Antonio Banderas Defends Spain at National Prize Ceremony
The Spanish actor weighs in on a divisive issue with Catalonia.
Antonio Banderas on Saturday picked up Spain’s highest film honor, the National Film Award, at the San Sebastian International Film Festival and waded into the thorny issue of the banned referendum for independence in Catalonia scheduled for next week.
The actor, who enjoys wide support in Spain as a homegrown hero who has stayed true to his roots, received the award from Spain’s Culture Minister Inigo Mendez de Vigo during a week that has seen tension escalate in Spain’s northeastern region, where local authorities are calling for a “self-rule” vote on Oct. 1 that Spain views as unconstitutional and illegal.
Banderas spoke about the word “national” with respect to the award’s name and in clear reference to the contentious issue that has seen political brinksmanship lead to a situation that threatens to divide the nation. He was clear in his support against Catalan independence.
“My own coming of age parallels that of Spain, which as a country passed from a dictatorship to a democracy,” said Banderas, referring to the dictatorship of Gen. Francisco Franco, which ended with his death in 1975. “I believed then as I do now in the common project that is called Spain.”
But it was after he stepped down from the stage and spoke to a cluster of journalists who asked him to elaborate on his stance that Banderas spoke directly about Catalonia, which the actor compared to a film from Spanish surrealist Luis Garcia Berlanga.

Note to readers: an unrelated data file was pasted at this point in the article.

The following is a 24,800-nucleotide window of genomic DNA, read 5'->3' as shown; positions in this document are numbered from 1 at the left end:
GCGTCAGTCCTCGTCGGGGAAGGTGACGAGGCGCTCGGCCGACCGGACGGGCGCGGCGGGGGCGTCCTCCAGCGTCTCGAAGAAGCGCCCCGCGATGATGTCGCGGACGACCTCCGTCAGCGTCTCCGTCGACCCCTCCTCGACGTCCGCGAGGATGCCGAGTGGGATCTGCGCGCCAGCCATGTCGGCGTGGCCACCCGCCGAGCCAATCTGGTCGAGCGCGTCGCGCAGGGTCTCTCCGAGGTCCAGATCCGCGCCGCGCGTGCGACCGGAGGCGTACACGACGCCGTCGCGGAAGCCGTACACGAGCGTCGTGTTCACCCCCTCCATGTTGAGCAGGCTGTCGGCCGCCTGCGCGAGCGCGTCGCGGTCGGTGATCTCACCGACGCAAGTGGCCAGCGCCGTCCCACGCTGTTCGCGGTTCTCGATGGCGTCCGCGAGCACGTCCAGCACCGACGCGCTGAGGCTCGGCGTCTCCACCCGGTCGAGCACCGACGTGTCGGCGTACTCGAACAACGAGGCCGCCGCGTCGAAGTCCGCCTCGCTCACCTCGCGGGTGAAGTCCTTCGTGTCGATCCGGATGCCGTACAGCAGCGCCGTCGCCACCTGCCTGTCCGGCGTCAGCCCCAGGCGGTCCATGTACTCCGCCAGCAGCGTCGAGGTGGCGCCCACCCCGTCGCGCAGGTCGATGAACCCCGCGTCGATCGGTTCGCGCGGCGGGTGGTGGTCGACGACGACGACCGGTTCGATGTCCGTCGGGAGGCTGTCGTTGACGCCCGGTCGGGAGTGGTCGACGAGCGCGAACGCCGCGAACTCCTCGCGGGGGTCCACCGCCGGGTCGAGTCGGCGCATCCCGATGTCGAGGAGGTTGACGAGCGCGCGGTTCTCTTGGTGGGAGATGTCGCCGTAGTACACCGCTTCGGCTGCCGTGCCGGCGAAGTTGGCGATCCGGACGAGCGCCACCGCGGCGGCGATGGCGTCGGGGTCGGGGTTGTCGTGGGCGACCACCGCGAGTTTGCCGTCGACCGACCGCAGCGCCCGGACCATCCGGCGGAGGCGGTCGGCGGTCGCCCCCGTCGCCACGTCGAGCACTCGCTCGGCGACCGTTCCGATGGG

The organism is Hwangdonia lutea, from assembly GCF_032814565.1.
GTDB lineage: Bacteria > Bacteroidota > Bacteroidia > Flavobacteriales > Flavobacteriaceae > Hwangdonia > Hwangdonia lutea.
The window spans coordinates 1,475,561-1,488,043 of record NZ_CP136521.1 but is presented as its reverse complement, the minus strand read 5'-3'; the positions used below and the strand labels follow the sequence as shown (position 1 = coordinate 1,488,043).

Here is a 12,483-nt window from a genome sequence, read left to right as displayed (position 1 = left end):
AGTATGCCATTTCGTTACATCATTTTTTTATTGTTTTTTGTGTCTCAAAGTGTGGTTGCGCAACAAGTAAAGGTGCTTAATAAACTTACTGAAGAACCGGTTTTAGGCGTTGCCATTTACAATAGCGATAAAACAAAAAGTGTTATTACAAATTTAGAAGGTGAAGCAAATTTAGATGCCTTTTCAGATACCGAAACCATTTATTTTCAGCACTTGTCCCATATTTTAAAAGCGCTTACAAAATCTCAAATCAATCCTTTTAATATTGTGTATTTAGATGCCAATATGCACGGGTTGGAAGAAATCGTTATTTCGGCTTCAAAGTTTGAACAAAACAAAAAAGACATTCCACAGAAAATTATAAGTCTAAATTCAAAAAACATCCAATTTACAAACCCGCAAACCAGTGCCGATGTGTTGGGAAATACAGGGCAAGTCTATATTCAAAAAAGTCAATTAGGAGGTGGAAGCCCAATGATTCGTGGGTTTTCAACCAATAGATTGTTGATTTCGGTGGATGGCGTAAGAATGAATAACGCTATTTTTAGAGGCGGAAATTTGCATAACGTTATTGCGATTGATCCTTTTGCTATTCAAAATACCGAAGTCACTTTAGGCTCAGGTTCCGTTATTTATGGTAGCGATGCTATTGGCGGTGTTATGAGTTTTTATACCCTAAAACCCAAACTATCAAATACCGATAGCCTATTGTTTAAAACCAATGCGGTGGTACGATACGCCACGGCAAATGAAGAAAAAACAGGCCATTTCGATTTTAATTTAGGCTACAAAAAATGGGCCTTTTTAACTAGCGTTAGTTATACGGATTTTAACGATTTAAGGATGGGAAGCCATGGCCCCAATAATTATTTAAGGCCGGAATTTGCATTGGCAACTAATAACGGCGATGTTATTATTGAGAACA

“Logically, voting is one of the great concepts of democracy, but we shouldn’t forget that it isn’t the only one," said Banderas. "There is also respect for the law, the rule of law, which is very important. You could propose ridiculous referendums like eliminating all those who are not our race. Would anyone call that democracy? Democracy is formed by many different branches of one tree. We have to see that clearly.”
Tens of thousands protested in the streets of Barcelona, the capital of the Catalan region, after police raided local government offices there on a court-ordered warrant and confiscated 10 million ballots and other election material, as well as arresting a dozen Catalan officials. The move was the most significant step Spain has taken to halt the vote that has been rejected by the Constitutional court as illegal.
The Spanish government calls the decision to hold an illegitimate vote undemocratic, while Catalan officials decry Spain as undemocratic for not allowing a self-rule vote.
Some 7.5 million inhabitants live in Catalonia, which accounts for about a fifth of Spain’s overall economy.
Appropriately for soccer-crazed Spain, Banderas turned to a sports analogy to describe the situation: “It’s like a red card in soccer. Who causes it? The referee who takes it out or the player who made the foul?”